An in vitro comparison of shear bond strength of zirconia to enamel using different surface treatments.J Prosthodont. 2014 Feb; 23(2):117-23.JP
The purpose of this in vitro study was to compare the shear bond strength of an airborne-particle abraded zirconia, an acid-etched zirconia (Piranha solution), an Alloy Primer treated zirconia, and a silaned zirconia to enamel, all bonded with a phosphate-methacrylate resin luting agent.
MATERIALS AND METHODS
Seventy extracted intact human molars were collected, cleaned, and mounted in autopolymerizing acrylic resin, with the experimental surface of the teeth exposed. The specimens were randomly divided into seven groups of zirconia specimens (4 mm diameter, 2 mm thick). Group 1: Airborne-particle abrasion; group 2: Airborne-particle abrasion and Z-PRIME Plus; group 3: Airborne-particle abrasion and alloy primer; group 4: Piranha solution 7:1; group 5: Piranha solution 7:1 and Z-PRIME Plus; group 6: Piranha solution 7:1 and Alloy primer; group 7: CoJet and silane. All specimens were luted with a phosphate-methacrylate resin luting agent (Panavia F2.0) and stored in distilled water for 1 day, then thermocycled (5°C and 55°C) for 500 cycles and tested for shear bond strength (SBS), measured in MPa, with a universal testing machine at a 0.55 mm/min crosshead speed. All specimens were inspected under a scanning electron microscope to determine mode of failure. The mean values and standard deviations of all specimens were calculated for each group. A one-way ANOVA was performed, and multiple pairwise comparisons were then completed with post hoc Tukey test (alpha = 0.05).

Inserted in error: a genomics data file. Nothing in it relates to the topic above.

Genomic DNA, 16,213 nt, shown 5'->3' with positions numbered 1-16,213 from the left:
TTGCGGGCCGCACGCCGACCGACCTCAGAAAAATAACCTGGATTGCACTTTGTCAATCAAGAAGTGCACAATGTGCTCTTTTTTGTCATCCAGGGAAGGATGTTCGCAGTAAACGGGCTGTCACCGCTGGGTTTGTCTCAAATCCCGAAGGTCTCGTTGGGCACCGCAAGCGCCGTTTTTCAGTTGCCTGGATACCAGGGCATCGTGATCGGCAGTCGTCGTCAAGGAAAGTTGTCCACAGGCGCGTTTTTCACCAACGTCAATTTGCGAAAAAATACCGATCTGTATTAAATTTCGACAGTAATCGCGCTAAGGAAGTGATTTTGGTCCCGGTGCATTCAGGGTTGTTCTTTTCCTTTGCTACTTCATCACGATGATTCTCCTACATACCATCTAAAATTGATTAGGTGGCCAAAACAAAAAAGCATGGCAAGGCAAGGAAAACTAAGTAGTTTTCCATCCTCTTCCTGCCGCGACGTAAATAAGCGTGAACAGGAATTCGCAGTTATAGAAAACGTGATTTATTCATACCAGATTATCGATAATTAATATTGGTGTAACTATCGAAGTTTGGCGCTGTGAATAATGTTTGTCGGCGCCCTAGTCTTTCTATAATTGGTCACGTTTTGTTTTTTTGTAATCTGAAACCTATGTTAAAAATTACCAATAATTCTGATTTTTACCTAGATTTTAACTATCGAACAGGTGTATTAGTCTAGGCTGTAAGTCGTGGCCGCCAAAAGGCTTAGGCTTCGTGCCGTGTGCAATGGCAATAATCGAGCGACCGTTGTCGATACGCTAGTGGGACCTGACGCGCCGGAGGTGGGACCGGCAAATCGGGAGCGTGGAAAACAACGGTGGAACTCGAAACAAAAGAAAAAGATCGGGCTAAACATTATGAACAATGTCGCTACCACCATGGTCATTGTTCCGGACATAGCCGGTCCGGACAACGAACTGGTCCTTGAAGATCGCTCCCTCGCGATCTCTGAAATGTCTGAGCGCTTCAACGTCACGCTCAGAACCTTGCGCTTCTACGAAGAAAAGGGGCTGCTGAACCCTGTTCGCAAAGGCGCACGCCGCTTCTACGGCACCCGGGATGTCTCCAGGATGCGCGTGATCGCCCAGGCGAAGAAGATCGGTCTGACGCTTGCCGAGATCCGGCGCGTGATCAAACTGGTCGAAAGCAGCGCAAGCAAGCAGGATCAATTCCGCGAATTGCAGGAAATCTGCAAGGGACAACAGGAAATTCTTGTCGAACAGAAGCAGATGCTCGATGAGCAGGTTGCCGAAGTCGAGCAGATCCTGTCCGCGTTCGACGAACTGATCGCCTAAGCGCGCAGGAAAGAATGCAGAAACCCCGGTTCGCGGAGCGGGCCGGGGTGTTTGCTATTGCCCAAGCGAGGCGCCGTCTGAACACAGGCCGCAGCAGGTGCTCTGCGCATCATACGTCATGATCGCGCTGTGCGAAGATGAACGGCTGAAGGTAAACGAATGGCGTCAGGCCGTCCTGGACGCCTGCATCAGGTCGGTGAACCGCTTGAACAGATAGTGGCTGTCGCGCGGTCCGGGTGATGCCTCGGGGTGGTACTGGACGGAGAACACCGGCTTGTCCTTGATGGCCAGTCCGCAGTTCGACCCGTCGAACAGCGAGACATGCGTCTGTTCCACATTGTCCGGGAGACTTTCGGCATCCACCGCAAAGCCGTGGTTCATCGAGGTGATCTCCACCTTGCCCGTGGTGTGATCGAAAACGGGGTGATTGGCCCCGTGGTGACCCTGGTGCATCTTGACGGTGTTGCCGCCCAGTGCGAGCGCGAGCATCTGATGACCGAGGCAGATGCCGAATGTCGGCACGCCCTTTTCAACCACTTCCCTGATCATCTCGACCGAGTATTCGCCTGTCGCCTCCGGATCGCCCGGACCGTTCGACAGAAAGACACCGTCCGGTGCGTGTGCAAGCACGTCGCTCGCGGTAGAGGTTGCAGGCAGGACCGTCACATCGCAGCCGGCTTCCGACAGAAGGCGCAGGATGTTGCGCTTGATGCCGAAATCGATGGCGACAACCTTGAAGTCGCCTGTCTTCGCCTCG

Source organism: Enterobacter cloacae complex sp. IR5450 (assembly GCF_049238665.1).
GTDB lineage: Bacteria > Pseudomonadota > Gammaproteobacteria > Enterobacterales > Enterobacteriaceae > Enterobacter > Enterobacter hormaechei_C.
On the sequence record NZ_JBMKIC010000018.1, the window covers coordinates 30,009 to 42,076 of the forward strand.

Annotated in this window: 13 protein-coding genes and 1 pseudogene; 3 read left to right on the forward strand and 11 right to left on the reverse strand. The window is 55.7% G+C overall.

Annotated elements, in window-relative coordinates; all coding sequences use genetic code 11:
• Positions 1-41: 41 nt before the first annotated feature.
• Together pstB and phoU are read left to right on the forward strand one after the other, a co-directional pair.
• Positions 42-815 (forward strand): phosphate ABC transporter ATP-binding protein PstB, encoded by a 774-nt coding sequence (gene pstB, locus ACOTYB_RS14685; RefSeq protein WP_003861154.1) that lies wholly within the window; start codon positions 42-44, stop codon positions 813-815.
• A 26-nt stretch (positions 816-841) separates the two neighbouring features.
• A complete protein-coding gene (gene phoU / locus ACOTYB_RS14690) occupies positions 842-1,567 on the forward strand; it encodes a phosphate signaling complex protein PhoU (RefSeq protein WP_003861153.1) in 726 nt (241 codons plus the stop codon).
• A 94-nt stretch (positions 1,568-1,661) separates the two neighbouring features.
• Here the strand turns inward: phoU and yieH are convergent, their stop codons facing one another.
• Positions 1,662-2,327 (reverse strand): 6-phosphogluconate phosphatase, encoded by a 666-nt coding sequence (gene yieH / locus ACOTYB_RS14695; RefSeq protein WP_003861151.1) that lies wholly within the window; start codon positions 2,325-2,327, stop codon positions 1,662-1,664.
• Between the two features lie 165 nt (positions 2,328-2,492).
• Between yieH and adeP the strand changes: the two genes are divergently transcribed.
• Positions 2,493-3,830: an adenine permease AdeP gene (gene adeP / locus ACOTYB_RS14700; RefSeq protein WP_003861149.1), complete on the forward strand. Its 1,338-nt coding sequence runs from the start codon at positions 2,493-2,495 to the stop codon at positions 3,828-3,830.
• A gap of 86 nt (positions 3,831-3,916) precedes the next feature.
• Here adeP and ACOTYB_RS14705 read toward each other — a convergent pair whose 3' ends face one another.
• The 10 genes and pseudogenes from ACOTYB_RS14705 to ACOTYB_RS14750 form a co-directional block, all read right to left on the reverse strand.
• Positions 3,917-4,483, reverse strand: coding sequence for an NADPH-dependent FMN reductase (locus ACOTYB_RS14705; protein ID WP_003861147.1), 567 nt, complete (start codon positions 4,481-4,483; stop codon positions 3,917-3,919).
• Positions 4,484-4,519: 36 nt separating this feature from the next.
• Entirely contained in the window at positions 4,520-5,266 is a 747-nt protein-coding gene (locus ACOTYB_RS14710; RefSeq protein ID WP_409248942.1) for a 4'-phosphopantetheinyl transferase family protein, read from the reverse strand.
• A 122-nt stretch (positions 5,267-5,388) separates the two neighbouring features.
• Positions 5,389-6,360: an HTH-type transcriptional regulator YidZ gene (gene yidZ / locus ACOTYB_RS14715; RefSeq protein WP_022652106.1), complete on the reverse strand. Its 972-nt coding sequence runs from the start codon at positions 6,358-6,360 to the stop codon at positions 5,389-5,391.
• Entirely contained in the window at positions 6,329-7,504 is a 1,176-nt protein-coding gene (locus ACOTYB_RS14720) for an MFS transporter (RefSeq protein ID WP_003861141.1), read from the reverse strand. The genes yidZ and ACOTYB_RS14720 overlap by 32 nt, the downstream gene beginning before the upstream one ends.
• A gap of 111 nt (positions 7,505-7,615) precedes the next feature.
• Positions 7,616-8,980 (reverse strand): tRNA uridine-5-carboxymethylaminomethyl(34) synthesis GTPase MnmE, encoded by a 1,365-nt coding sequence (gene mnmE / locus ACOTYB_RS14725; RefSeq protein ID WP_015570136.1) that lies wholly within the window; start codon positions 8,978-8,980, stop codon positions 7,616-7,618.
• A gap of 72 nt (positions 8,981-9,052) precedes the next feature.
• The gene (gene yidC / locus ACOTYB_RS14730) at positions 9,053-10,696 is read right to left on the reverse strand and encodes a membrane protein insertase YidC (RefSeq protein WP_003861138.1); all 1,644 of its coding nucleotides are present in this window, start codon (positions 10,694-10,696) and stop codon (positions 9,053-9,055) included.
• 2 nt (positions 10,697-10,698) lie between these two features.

The airborne-particle abrasion and Z-PRIME Plus group resulted in a significantly higher SBS than the other groups (21.11 ± 6.32 MPa) (p < 0.001). The CoJet and silane group (15.99 ± 8.92 MPa) and airborne-particle abrasion and alloy primer group (11.07 ± 4.34 MPa) showed high shear bond strength but not statistically significant from the airborne-particle abrasion group (14.23 ± 5.68 MPa). Failure mode was predominately mixed in groups 1, 2, 3, and 7 with islands of retained resin on the zirconia and enamel surfaces; however, groups 4, 5, and 6 showed mostly adhesive failures, which left the zirconia surface free of the adhesive materials. No cohesive failures of the substrates (ceramic, resin, or enamel) were observed.
Airborne-particle abrasion followed by the application of a zirconia primer produced the highest bond strength to enamel. Therefore, it can be recommended as a promising surface treatment method to achieve a durable bond to densely sintered zirconia ceramics.